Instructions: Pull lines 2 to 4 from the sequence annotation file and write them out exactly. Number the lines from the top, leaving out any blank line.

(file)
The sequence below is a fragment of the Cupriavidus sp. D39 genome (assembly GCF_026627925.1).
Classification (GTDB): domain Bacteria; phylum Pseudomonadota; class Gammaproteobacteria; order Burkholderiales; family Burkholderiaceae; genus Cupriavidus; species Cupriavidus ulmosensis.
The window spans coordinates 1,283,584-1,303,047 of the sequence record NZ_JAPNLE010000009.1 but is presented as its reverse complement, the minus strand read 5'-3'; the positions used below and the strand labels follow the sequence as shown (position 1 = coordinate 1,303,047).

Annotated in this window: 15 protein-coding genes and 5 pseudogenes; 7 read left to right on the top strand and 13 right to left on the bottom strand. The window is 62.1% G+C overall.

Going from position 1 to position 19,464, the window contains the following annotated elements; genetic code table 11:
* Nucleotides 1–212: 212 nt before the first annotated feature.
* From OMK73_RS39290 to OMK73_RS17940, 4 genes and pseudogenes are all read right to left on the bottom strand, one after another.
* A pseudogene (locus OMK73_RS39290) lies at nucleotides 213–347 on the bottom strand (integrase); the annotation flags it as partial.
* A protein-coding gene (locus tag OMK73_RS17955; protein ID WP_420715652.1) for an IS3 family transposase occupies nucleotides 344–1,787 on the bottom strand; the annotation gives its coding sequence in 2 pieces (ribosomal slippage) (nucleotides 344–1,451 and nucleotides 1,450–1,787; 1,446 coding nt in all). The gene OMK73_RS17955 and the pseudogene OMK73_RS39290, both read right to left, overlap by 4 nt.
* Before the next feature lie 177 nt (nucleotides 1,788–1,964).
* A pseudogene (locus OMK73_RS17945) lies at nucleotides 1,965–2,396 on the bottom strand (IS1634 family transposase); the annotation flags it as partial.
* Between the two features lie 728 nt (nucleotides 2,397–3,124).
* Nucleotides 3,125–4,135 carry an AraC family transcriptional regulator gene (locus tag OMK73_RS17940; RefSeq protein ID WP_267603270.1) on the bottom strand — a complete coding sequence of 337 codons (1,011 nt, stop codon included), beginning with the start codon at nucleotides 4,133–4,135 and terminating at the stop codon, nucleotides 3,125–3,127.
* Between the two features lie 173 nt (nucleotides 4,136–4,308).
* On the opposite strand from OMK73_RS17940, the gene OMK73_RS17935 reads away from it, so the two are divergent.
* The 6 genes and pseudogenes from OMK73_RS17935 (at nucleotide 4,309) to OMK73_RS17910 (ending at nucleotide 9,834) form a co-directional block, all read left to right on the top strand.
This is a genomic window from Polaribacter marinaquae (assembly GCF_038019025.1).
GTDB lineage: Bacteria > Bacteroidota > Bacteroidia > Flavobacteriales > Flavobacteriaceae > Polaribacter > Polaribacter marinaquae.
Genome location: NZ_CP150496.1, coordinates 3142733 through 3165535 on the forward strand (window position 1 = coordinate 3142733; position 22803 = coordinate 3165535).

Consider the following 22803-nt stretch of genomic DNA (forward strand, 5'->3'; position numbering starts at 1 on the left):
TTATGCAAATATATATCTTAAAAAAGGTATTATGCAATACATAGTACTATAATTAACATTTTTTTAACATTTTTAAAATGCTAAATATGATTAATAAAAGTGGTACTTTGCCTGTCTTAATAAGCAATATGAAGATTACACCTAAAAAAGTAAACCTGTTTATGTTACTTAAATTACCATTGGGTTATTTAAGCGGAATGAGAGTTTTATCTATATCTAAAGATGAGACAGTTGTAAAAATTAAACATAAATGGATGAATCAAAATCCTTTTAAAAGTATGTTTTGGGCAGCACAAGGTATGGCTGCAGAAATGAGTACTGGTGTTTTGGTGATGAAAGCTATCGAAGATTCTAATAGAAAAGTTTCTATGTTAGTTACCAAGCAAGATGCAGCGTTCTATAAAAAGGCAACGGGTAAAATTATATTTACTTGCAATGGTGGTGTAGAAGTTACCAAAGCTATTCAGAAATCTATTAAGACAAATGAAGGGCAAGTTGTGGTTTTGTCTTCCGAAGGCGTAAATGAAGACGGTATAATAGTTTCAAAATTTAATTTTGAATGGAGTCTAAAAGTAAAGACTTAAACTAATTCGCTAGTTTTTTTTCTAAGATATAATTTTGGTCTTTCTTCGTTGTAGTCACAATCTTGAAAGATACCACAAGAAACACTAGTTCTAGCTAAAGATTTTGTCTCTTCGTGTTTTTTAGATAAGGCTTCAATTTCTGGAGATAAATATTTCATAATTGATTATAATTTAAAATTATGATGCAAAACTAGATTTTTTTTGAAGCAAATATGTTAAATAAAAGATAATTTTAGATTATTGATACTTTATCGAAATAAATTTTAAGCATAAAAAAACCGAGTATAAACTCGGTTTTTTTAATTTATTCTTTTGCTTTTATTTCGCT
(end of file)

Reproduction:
Classification (GTDB): domain Bacteria; phylum Pseudomonadota; class Gammaproteobacteria; order Burkholderiales; family Burkholderiaceae; genus Cupriavidus; species Cupriavidus ulmosensis.
The window spans coordinates 1,283,584-1,303,047 of the sequence record NZ_JAPNLE010000009.1 but is presented as its reverse complement, the minus strand read 5'-3'; the positions used below and the strand labels follow the sequence as shown (position 1 = coordinate 1,303,047).

Annotated in this window: 15 protein-coding genes and 5 pseudogenes; 7 read left to right on the top strand and 13 right to left on the bottom strand. The window is 62.1% G+C overall.